WIKIPEDIA: An Intermediate bulk container (IBC) or IBC Tote or Pallet Tank, is a reusable industrial container designed for the transport and storage of bulk liquid and granulate substances (e.g. chemicals, food ingredients, solvents, pharmaceuticals, etc.). Intermediate bulk containers are stackable containers mounted on a pallet that are designed to be moved using aforklift or a pallet jack. IBCs have a volume range that is situated between drums and tanks, hence the term “intermediate“. The most common sizes are 1,040 liters / 275 U.S. gallons; 229 imperial gallons and 1,250 liters / 330 U.S. gallons; 275 imperial gallons (the 1040 liter IBCs are often listed as being 1000 liters). Cube shaped IBCs give a particularly good utilization of storage capacity compared to palletized drums – one 275 gallon IBC is equivalent to five 55-US-gallon (208 L; 46 imp gal) drums, and a 330 gallon IBC is equivalent to six 55 gallon drums.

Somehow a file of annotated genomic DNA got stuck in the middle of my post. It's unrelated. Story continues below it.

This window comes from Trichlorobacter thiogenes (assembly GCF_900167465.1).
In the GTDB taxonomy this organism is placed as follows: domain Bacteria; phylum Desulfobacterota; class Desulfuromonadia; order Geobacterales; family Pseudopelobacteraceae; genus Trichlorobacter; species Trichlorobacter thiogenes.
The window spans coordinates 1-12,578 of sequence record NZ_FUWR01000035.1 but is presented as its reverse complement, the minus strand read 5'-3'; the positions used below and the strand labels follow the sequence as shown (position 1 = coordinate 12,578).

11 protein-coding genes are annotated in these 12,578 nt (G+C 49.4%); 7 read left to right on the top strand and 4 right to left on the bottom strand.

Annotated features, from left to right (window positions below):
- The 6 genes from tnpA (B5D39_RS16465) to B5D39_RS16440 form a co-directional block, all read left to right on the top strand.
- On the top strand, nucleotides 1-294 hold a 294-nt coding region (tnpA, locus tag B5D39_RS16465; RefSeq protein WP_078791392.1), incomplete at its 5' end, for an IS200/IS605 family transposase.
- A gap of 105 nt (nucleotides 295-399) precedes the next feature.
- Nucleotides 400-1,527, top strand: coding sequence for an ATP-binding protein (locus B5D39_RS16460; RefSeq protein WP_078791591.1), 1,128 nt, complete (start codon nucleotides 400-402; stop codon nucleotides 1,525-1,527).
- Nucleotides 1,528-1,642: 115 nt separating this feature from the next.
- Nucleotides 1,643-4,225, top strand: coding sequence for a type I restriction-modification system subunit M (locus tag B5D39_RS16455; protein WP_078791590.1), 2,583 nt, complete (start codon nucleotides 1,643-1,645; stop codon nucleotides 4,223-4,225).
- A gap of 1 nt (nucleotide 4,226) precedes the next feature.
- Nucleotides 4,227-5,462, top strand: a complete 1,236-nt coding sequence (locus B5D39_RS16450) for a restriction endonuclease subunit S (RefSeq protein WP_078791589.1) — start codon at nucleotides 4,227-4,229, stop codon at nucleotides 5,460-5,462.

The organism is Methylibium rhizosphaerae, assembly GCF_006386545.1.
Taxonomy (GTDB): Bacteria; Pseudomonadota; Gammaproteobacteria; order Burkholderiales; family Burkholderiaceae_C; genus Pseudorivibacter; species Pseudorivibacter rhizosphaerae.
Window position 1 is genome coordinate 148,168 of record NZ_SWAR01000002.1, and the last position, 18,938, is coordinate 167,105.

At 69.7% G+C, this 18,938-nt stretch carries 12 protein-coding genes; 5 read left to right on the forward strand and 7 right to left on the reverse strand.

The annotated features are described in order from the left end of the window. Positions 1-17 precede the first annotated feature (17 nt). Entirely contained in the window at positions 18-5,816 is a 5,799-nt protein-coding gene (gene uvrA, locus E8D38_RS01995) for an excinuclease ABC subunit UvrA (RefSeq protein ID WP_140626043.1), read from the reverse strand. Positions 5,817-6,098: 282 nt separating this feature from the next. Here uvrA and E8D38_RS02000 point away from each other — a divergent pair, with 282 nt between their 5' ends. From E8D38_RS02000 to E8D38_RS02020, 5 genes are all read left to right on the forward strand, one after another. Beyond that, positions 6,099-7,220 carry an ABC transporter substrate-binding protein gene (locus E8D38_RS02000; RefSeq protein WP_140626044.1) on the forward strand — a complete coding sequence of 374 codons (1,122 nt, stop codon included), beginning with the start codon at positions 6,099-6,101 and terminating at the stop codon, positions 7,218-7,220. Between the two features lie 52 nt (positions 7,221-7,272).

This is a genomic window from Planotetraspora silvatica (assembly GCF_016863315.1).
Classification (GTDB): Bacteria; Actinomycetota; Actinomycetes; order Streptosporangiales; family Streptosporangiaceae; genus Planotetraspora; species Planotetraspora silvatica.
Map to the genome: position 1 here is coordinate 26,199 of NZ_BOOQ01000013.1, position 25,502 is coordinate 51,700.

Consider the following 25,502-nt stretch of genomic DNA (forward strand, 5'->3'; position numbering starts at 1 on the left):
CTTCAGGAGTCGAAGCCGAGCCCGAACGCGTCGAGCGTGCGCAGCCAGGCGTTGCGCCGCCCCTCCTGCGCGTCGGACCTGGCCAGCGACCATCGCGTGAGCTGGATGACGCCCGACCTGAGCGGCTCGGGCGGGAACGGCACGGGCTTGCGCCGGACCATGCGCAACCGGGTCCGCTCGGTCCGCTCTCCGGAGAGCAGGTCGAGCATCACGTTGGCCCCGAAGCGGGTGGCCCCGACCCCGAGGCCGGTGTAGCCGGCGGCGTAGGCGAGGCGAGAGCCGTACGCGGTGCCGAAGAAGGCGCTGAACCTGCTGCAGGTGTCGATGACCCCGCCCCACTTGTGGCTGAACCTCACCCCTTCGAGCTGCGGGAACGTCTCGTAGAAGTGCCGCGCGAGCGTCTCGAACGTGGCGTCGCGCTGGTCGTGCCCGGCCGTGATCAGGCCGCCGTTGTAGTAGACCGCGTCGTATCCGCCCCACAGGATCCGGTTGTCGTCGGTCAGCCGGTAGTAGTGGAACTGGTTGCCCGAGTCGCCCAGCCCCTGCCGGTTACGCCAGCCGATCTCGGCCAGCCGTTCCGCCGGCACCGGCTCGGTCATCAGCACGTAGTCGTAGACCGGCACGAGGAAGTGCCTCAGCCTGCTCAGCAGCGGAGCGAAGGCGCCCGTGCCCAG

The most common IBC is the one-time use plastic composite IBC; a white/translucent plastic container (typicallypolyethylene) housed within a tubular galvanized iron cage that’s attached to a pallet. IBCs can be manufactured out of a number of materials depending upon the needs of the shipper and the legal requirements that must be met. In addition to the plastic composite IBC, intermediate bulk containers are also manufactured out of fiberboard, wood, heavy gauge plastic, aluminum, carbon steel, and galvanized iron. Heavy gauge plastic IBCs are made of reinforced plastic that requires no steel cage; they have a pallet molded into the bottom so the entire unit is manufactured as a single piece. Folding IBCs are also made of heavy plastic, however, their sides fold inward when the unit is empty allowing the IBC to collapse into a much smaller package for return shipment or storage. Flexible intermediate bulk containers, made of woven polyethylene or polypropylene bags, are designed for storing or transporting dry, flowable products, such as sand, fertilizer, and granules of plastic. Almost all rigid IBCs are designed so they can be stacked vertically one on top of the other using a forklift. Most have a built-in tap (valve, spigot, or faucet) at the base of the container to which hoses can be attached, or through which the contents can be poured out into smaller containers.
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